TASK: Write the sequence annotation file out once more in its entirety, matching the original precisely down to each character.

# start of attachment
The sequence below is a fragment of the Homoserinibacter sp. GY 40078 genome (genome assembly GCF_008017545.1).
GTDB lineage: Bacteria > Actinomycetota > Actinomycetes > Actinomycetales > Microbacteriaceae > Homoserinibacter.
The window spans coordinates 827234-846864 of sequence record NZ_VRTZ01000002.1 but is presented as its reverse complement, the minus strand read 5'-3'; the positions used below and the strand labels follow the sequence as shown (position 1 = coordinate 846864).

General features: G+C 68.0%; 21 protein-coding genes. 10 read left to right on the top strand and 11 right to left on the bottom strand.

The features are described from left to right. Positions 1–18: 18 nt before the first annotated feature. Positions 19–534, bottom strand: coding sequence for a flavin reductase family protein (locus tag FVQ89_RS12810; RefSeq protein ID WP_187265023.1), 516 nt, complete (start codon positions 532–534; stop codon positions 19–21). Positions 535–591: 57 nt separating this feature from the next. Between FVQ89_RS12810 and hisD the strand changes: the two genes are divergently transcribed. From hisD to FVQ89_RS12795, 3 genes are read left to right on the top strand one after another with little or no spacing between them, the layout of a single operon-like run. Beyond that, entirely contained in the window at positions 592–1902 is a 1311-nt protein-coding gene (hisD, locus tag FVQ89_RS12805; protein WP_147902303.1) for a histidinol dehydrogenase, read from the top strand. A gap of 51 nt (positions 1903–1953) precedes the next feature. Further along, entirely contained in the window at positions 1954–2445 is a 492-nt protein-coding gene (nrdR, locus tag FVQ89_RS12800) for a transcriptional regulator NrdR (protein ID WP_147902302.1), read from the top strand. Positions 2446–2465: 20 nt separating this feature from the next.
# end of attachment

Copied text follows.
The sequence below is a fragment of the Homoserinibacter sp. GY 40078 genome (genome assembly GCF_008017545.1).
GTDB lineage: Bacteria > Actinomycetota > Actinomycetes > Actinomycetales > Microbacteriaceae > Homoserinibacter.
The window spans coordinates 827234-846864 of sequence record NZ_VRTZ01000002.1 but is presented as its reverse complement, the minus strand read 5'-3'; the positions used below and the strand labels follow the sequence as shown (position 1 = coordinate 846864).

General features: G+C 68.0%; 21 protein-coding genes. 10 read left to right on the top strand and 11 right to left on the bottom strand.

The features are described from left to right. Positions 1–18: 18 nt before the first annotated feature. Positions 19–534, bottom strand: coding sequence for a flavin reductase family protein (locus tag FVQ89_RS12810; RefSeq protein ID WP_187265023.1), 516 nt, complete (start codon positions 532–534; stop codon positions 19–21). Positions 535–591: 57 nt separating this feature from the next. Between FVQ89_RS12810 and hisD the strand changes: the two genes are divergently transcribed. From hisD to FVQ89_RS12795, 3 genes are read left to right on the top strand one after another with little or no spacing between them, the layout of a single operon-like run. Beyond that, entirely contained in the window at positions 592–1902 is a 1311-nt protein-coding gene (hisD, locus tag FVQ89_RS12805; protein WP_147902303.1) for a histidinol dehydrogenase, read from the top strand. A gap of 51 nt (positions 1903–1953) precedes the next feature. Further along, entirely contained in the window at positions 1954–2445 is a 492-nt protein-coding gene (nrdR, locus tag FVQ89_RS12800) for a transcriptional regulator NrdR (protein ID WP_147902302.1), read from the top strand. Positions 2446–2465: 20 nt separating this feature from the next.